Permaculture designs a greener lifestyle. And we have a wealth of techniques to reduce our impact on the environment. But for once, lets sit back and explore what can be in the comfort of an armchair. Get comfortable. Don a knee rug. Grab your glasses. And join in.
7 Armchair Actions
1. Invest in Someone
Traditionally we leave money in our will and have no idea how that will be spent. But there are other options. We can invest in green technologies for your beneficiaries and help them create a greener future. For example: Buy solar panels for a friend or your adult children’s home. For $6k in the bank you would be lucky to earn about 1% = $60 interest for the year. You can buy a solar panel system for about the same amount of money.
A generous act like this has compounding benefits. It will save your adult child $750 per year in reduced power costs and export tariff. Not only have you saved your child money for decades but you have also greened the grid. Even little investments like solar toys spark their imagination and build a better future. These include little gifts like a solar-powered torch. Your gift makes a change for many people and for nature.
2. Make Your Super Truly Super
Move your money away from ecologically damaging investments. Change your super fund category to green. If your fund doesn’t offer a green and ethical category, change funds. Super is a powerful tool for mature investors.
3. Green Your Investments
Green your share portfolio. Forget currencies that guzzle valuable energy. Look at what the super investment companies are choosing for their green funds.
Abandon fossil fuel assets. These will eventually become stranded assets. And their value is likely to plummet, not slowly decline.
Lobby for change. You can lobby on a national scale for example Australia could save a lot of energy by simply upgrading the voltage of the national grid. And the USA could save a huge amount of energy by allowing people to dry their clothes outdoors.
“Your local Council is capable of making fundamental changes to our living systems in a way to improve our climate. Understand the actions your Council is taking on your behalf. Read their climate plan. Find ways this can be improved. And lobby your local Councillor. Write letters offering a fresh perspective, background research and creative solutions,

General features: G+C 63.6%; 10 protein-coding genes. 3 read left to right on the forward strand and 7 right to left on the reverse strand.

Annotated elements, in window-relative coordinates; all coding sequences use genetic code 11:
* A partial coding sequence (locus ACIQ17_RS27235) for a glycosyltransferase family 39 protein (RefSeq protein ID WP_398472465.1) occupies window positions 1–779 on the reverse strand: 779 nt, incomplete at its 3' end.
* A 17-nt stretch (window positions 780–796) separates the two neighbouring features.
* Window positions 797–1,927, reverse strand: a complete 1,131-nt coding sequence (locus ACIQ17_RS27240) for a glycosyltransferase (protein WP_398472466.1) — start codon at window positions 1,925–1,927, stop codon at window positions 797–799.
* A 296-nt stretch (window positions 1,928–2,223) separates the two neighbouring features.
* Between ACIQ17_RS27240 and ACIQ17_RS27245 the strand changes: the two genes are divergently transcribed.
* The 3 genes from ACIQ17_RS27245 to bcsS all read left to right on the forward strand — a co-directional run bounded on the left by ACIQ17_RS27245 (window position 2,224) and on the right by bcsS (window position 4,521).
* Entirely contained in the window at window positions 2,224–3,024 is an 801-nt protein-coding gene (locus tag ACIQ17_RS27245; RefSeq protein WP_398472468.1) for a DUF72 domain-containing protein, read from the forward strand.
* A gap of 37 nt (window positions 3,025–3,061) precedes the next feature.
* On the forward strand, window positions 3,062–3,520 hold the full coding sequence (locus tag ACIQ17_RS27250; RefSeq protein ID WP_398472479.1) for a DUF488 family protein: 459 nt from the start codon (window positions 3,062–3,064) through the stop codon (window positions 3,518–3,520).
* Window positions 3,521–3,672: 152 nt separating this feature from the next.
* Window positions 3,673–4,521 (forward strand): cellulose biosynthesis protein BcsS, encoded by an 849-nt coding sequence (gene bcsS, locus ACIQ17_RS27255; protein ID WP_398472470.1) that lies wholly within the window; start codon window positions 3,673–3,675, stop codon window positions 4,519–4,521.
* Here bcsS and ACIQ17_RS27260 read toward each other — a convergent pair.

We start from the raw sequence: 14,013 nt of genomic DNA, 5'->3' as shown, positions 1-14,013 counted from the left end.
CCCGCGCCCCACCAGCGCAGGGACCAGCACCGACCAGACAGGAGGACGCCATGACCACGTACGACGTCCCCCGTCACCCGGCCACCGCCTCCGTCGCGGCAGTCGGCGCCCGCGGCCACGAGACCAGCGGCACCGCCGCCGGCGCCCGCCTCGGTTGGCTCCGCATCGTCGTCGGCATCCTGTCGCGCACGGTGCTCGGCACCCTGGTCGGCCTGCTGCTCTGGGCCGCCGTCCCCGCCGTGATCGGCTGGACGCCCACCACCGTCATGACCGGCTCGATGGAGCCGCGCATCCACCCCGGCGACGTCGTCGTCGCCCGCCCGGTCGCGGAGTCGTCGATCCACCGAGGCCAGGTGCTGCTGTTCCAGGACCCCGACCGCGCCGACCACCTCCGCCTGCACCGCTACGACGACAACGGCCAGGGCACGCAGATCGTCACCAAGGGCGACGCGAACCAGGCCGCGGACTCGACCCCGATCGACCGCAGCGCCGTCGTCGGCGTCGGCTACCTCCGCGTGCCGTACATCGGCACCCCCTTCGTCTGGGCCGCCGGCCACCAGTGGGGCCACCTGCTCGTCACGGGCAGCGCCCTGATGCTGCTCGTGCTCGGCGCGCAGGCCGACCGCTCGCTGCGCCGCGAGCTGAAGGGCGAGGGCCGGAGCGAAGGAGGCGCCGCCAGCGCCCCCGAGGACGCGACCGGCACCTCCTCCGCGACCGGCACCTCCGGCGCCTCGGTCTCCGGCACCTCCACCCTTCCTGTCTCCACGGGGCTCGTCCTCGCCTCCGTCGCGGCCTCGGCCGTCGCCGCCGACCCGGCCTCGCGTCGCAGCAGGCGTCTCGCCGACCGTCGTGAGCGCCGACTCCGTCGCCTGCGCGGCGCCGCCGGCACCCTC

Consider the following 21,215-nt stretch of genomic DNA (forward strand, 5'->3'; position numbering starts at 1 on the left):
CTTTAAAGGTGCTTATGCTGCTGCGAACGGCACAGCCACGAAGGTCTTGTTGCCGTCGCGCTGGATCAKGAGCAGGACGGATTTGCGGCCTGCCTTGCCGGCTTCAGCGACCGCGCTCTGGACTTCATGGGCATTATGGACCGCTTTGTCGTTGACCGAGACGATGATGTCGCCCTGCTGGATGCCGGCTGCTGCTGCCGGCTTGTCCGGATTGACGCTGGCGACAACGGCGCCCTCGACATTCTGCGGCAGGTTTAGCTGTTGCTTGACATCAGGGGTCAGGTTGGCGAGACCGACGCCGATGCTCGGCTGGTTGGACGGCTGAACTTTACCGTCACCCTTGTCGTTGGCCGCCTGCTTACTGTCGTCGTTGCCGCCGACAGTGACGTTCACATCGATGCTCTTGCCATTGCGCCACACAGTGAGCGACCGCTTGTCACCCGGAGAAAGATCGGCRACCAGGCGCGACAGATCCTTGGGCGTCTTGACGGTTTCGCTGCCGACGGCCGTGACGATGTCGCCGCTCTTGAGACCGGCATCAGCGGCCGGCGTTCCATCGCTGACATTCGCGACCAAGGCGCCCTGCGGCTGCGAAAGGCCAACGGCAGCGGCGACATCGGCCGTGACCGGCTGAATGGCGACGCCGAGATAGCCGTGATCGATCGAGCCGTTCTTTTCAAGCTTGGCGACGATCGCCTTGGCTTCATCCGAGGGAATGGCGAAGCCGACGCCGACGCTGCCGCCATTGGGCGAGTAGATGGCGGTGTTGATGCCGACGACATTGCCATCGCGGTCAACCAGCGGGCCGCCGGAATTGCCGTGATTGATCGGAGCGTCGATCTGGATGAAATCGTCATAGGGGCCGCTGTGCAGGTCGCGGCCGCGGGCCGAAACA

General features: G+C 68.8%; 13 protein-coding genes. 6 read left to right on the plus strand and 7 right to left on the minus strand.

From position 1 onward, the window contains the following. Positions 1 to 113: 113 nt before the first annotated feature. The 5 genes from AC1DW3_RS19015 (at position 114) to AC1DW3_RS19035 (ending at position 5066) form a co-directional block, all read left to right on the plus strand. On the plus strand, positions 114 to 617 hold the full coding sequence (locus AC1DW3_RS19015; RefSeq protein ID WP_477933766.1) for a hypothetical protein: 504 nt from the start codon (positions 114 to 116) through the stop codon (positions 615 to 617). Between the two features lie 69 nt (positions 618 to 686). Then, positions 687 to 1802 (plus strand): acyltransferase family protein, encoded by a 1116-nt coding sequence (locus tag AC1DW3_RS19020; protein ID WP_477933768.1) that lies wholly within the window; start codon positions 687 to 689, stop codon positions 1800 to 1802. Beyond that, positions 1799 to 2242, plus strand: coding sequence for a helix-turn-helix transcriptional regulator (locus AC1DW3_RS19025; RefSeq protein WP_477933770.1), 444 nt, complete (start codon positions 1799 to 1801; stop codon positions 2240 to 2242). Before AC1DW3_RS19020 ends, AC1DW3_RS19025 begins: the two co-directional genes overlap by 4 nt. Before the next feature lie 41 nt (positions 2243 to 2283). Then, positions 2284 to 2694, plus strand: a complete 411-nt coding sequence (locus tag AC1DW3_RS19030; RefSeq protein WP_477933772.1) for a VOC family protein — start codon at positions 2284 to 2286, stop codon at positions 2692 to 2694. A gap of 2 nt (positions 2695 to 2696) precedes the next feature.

Thinking globally, subscribe to newsletters of the Climate Council, 350.org, donate to their cause or join their campaigns. The Citizens Climate Lobby offers training on how to influence politicians and start a conversation.” Greg noted.
5. Support Sustainable Technology
Australia is leading the wor\ld with solar panel installation. This is because it works. One family after another has invested. They have discovered the pay back on investment is around 5 years. After that you can enjoy free electricity.
Support sustainable technology such as electric cars. These can be powered by your solar system. When the time comes, replace your current gas or old electric hot water system with a timed heat pump system. Heat/cool your house with an air conditioner. Their clever use of physics provides 3-5 times the heating/cooling power than conventional systems. Investigate ways to stop air leaks and air movement in your main living room. How many bodies (at 100w each) does it take to heat your living room?
Downsize and get cosy. Use smaller rooms as a winter hideaway or snug. And rug up. Retrosuburbia has lots of ideas on how to downsize and be closer to your family and friends.
6. Get Collective
Community power collectives include the Windfarm in Hepburn. What project could your street get into?
Even from your armchair, you can make a difference. When you are happy in the armchair, you buy less and learn more.
Learn more about your community waste and how it can be repurposed. Also, learn how to improve and manage your home. Your home is not a box. It interacts with the climate outside. You can open the sunny windows or blinds in the morning and close them in the afternoon.
Learn more with our online method. We provide a wealth of course notes, videos and personal mentorship.